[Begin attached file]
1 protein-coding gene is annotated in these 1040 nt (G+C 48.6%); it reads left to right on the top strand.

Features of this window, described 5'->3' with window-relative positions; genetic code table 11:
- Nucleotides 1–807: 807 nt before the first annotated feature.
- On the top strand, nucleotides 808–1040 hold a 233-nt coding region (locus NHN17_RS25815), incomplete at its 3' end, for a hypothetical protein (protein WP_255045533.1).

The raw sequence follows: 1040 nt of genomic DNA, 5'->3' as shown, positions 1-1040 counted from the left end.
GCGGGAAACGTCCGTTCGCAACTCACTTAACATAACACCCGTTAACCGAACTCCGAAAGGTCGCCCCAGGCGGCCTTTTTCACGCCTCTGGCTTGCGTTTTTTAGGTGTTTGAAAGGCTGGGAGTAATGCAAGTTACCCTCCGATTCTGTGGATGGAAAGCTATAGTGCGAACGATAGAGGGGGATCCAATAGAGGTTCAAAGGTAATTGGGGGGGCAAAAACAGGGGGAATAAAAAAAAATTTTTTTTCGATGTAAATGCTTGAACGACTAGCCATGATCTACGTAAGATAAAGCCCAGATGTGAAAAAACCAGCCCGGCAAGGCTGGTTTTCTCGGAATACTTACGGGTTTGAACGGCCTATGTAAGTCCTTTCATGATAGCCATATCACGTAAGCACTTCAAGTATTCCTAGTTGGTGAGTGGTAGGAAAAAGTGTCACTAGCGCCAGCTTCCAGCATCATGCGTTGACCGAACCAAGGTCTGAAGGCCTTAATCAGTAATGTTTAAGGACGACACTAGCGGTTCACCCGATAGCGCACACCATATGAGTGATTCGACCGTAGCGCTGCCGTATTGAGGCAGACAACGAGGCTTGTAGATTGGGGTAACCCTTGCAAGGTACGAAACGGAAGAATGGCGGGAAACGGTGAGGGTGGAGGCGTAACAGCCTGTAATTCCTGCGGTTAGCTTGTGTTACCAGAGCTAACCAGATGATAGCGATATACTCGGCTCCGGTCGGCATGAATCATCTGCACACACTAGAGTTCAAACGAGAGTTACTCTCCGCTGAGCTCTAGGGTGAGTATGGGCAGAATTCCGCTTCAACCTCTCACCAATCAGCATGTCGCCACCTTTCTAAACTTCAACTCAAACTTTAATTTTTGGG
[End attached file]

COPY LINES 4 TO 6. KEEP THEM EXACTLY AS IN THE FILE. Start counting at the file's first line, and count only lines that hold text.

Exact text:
- On the top strand, nucleotides 808–1040 hold a 233-nt coding region (locus NHN17_RS25815), incomplete at its 3' end, for a hypothetical protein (protein WP_255045533.1).

The raw sequence follows: 1040 nt of genomic DNA, 5'->3' as shown, positions 1-1040 counted from the left end.
GCGGGAAACGTCCGTTCGCAACTCACTTAACATAACACCCGTTAACCGAACTCCGAAAGGTCGCCCCAGGCGGCCTTTTTCACGCCTCTGGCTTGCGTTTTTTAGGTGTTTGAAAGGCTGGGAGTAATGCAAGTTACCCTCCGATTCTGTGGATGGAAAGCTATAGTGCGAACGATAGAGGGGGATCCAATAGAGGTTCAAAGGTAATTGGGGGGGCAAAAACAGGGGGAATAAAAAAAAATTTTTTTTCGATGTAAATGCTTGAACGACTAGCCATGATCTACGTAAGATAAAGCCCAGATGTGAAAAAACCAGCCCGGCAAGGCTGGTTTTCTCGGAATACTTACGGGTTTGAACGGCCTATGTAAGTCCTTTCATGATAGCCATATCACGTAAGCACTTCAAGTATTCCTAGTTGGTGAGTGGTAGGAAAAAGTGTCACTAGCGCCAGCTTCCAGCATCATGCGTTGACCGAACCAAGGTCTGAAGGCCTTAATCAGTAATGTTTAAGGACGACACTAGCGGTTCACCCGATAGCGCACACCATATGAGTGATTCGACCGTAGCGCTGCCGTATTGAGGCAGACAACGAGGCTTGTAGATTGGGGTAACCCTTGCAAGGTACGAAACGGAAGAATGGCGGGAAACGGTGAGGGTGGAGGCGTAACAGCCTGTAATTCCTGCGGTTAGCTTGTGTTACCAGAGCTAACCAGATGATAGCGATATACTCGGCTCCGGTCGGCATGAATCATCTGCACACACTAGAGTTCAAACGAGAGTTACTCTCCGCTGAGCTCTAGGGTGAGTATGGGCAGAATTCCGCTTCAACCTCTCACCAATCAGCATGTCGCCACCTTTCTAAACTTCAACTCAAACTTTAATTTTTGGG